Education entrance is one of the key metrics that schools use to assess a child’s success and ability to learn.
But what are the real numbers and how do we know how well children are doing?
The ABS has released its 2015-16 school attendance figures for schools and colleges.
While these are very low, the numbers do show a downward trend in attendance.
According to the ABS, only 7.9 per cent of children attended a primary school in 2014-15, down from a peak of 12.4 per cent in 2006-07.
That was also a drop of more than a third of the number of primary school children who attended secondary schools in the previous decade.
But how can we gauge the success of schools and how they compare to other schools?
The main thing to look at is attendance.
That is the number people attended for every hour of every day during the school day.
In 2014-2015, this was calculated as 5.7 hours.
This is a fairly simple measure of how well schools are doing.
In other words, it is the time spent by pupils and staff on each day of the school year.
But it can also be a more complicated measurement of success.
To get an idea of how schools are performing, we need to compare how much they spend on attendance to what they get back.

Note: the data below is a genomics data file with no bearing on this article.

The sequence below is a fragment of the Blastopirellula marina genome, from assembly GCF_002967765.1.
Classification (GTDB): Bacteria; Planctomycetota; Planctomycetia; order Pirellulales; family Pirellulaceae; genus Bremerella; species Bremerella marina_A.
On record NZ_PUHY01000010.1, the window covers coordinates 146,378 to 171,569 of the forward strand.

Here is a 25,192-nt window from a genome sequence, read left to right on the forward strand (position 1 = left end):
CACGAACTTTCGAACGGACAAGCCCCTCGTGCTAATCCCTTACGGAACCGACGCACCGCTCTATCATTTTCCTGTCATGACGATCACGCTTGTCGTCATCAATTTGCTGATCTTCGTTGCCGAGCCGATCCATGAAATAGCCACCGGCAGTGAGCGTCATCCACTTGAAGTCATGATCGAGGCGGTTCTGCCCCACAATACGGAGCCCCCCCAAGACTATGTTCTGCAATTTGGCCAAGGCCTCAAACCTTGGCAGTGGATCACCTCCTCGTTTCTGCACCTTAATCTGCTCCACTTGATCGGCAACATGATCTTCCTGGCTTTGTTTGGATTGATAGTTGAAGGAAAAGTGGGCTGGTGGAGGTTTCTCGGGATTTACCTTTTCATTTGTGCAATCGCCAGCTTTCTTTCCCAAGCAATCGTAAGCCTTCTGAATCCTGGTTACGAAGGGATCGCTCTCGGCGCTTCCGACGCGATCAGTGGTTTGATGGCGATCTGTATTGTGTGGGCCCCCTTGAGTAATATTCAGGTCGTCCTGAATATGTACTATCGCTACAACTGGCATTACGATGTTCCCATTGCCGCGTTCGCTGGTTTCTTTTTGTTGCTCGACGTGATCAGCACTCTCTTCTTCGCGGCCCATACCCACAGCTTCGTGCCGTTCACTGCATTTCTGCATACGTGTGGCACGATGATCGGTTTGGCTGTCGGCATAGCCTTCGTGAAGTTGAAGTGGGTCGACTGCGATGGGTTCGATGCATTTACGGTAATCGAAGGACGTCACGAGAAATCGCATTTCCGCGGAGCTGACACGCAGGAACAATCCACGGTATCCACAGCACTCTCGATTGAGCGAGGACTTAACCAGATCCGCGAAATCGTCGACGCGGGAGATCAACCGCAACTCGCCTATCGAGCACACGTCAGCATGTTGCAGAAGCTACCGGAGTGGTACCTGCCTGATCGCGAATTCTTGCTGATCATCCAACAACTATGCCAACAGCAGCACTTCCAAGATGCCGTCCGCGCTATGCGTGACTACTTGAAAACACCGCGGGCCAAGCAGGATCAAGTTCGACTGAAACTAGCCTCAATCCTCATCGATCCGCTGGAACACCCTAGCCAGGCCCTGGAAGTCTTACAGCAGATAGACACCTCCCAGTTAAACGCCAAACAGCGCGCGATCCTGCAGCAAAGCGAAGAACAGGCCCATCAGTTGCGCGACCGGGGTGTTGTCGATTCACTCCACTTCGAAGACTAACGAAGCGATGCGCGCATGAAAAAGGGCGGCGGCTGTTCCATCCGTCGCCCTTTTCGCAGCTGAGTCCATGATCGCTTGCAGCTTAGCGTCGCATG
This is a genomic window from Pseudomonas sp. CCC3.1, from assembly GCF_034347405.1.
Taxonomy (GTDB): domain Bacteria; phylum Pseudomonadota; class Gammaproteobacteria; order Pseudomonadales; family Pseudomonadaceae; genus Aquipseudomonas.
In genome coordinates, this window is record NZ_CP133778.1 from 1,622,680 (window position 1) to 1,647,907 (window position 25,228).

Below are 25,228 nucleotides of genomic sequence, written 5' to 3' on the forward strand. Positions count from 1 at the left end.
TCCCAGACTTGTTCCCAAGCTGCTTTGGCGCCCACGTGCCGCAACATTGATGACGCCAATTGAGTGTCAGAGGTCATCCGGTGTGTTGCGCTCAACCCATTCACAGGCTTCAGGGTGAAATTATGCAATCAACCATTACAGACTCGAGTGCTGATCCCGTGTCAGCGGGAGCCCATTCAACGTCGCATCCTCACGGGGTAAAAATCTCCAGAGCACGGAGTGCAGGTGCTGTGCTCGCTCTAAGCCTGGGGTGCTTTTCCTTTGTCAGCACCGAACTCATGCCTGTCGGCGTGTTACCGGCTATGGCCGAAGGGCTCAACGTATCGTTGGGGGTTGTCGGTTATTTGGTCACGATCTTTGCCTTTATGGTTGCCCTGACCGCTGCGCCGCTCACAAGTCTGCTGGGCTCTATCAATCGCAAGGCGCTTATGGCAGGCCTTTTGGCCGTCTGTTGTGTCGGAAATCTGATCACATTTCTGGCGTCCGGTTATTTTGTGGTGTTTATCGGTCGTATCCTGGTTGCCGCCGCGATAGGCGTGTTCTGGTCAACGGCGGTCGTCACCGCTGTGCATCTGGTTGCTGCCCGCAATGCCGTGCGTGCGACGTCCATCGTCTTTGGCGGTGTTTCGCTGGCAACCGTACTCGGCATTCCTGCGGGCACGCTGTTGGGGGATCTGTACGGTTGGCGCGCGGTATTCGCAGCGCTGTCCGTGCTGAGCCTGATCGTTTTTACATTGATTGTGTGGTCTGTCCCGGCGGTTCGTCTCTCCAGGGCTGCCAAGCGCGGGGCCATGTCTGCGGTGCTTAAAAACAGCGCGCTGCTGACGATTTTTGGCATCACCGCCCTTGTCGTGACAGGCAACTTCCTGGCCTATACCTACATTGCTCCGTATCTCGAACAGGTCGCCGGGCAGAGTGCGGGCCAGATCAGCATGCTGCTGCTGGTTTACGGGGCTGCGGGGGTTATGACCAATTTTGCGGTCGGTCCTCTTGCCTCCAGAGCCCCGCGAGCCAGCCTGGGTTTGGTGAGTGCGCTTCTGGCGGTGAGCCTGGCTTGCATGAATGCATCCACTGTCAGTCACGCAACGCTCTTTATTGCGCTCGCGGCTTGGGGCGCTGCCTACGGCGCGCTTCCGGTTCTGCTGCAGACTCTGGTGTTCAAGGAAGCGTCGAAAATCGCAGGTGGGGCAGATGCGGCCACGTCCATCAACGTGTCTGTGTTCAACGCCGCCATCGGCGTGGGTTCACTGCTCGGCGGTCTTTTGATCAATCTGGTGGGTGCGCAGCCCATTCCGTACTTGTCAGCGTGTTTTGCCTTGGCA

The ABS uses the ratio of the average school’s spending to that of the state’s budget, which is how much each state spends on education and research per student.
If a school spends more than the state budget, it means the school is doing well.
If it spends less, it can mean that the school has a lot of work to do.
So, the more money that a school has, the better it is performing.
For example, if the state spends $1 billion on education, it would be spending $9 billion per year.
If the school spends $50 million per year, it will be spending about $3.5 billion per school year on attendance.
So an average school spends about $60 million per school day, and that works out to about $4.8 million per day per pupil.
So, if we compare schools in states where attendance is lower to those in states with more spending on attendance, the results are pretty clear.
The difference between the average performance of the top 10 per cent and the bottom 10 per, and the difference between state averages and the national averages are quite significant.
According to the ABC, the states that spend the most on attendance are the same states that are struggling to recruit and retain the best and brightest.
And it is also worth noting that the most popular schools are located in the most economically deprived regions.
The states with the highest levels of students who attended primary school attended by the least number of students in the state.
This is not to say that Australia’s schools are failing.
In fact, they have done very well.
The data shows that in 2014, there were 9.6 per cent more primary school pupils than secondary school pupils.
But there is evidence to suggest that primary schools are not necessarily a great way to start the education system.
This article first appeared on ABC News.